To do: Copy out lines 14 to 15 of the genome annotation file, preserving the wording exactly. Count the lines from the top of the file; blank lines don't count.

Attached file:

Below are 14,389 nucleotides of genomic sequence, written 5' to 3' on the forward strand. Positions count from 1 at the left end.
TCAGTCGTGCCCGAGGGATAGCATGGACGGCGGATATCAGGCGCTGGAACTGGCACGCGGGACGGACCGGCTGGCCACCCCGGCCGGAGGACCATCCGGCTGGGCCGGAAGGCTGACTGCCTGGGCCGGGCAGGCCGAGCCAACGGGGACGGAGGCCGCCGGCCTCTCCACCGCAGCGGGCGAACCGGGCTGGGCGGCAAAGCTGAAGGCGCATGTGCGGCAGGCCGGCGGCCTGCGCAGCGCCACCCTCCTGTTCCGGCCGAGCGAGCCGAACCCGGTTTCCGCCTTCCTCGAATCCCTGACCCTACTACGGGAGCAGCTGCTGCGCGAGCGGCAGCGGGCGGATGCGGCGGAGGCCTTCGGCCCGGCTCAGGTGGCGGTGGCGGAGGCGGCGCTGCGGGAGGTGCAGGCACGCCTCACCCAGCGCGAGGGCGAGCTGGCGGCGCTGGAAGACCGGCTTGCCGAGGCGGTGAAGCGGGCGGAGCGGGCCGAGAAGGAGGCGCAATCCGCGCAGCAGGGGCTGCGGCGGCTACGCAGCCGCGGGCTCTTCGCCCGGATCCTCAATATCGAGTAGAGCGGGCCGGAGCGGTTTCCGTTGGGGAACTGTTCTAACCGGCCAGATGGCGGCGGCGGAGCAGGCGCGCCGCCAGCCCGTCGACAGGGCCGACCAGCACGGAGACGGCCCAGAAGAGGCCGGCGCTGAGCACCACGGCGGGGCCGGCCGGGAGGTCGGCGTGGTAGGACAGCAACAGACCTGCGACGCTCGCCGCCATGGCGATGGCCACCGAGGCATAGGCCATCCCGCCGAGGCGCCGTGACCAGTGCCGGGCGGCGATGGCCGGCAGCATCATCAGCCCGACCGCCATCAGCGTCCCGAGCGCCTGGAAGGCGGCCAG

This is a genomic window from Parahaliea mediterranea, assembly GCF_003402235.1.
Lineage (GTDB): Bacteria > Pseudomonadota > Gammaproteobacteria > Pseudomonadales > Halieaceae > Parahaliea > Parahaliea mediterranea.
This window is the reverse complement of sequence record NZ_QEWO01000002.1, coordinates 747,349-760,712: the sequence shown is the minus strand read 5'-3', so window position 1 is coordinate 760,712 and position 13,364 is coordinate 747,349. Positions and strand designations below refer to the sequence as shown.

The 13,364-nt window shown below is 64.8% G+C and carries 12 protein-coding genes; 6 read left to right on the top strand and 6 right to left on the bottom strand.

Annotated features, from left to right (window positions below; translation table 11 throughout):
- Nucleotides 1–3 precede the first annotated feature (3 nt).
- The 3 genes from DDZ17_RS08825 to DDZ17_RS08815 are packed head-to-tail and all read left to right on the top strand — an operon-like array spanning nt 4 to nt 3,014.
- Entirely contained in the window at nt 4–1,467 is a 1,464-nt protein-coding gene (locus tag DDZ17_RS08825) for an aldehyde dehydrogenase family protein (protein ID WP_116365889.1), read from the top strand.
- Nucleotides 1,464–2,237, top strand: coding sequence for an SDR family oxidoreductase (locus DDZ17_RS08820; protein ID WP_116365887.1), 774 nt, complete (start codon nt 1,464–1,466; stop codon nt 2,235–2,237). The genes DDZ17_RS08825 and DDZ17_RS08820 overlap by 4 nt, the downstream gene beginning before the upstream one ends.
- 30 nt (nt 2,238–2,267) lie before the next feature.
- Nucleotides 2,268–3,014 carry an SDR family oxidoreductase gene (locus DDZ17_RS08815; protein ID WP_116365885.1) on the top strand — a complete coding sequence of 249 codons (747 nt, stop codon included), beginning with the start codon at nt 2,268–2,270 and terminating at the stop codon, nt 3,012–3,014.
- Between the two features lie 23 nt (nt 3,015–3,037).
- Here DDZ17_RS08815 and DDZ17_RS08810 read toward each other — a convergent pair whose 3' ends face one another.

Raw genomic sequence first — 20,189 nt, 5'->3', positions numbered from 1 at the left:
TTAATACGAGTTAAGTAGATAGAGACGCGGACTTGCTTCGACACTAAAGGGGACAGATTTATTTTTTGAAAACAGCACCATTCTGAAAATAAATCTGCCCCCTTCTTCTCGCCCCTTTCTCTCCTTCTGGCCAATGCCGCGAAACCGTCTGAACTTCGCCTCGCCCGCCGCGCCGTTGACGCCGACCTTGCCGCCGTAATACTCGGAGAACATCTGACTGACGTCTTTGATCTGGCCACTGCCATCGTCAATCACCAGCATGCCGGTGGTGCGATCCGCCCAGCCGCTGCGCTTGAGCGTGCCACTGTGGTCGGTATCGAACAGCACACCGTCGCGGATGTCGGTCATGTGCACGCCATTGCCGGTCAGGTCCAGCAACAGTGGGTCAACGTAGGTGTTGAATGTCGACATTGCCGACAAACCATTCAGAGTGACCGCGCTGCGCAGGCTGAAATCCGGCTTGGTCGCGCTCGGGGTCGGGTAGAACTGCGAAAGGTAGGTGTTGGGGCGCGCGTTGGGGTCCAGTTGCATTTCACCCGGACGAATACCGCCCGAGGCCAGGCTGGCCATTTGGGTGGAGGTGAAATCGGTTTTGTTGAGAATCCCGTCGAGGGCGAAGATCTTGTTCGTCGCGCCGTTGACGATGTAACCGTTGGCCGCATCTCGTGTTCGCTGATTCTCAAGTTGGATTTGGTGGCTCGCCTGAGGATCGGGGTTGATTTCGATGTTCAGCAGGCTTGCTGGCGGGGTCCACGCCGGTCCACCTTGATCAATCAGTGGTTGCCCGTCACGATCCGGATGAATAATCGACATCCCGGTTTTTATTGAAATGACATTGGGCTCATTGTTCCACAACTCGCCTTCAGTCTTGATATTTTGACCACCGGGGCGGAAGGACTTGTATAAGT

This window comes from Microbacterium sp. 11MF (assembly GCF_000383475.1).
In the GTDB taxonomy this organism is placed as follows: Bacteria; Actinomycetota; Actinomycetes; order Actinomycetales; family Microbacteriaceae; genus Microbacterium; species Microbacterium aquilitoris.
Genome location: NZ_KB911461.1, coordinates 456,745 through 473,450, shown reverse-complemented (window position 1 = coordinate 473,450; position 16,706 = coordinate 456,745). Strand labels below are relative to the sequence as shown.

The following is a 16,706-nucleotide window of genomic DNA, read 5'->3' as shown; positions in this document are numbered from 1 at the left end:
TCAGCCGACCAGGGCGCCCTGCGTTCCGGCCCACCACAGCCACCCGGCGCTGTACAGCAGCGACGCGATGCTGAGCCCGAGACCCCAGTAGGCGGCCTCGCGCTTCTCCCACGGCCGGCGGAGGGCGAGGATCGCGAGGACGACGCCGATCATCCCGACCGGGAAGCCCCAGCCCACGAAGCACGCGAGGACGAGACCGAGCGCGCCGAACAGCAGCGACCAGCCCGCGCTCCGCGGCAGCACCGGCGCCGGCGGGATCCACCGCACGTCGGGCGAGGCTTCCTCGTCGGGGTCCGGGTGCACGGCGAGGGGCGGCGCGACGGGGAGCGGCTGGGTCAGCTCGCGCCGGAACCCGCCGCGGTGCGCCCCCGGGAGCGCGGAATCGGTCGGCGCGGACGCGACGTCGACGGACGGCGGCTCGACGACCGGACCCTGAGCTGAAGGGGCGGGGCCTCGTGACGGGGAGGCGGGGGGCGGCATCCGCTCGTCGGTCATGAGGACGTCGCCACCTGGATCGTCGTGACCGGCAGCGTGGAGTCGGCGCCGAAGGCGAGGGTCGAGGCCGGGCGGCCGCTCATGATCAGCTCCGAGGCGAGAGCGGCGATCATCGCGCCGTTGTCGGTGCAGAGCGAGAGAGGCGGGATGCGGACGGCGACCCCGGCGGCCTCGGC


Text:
- Between the two features lie 23 nt (nt 3,015–3,037).
- Here DDZ17_RS08815 and DDZ17_RS08810 read toward each other — a convergent pair whose 3' ends face one another.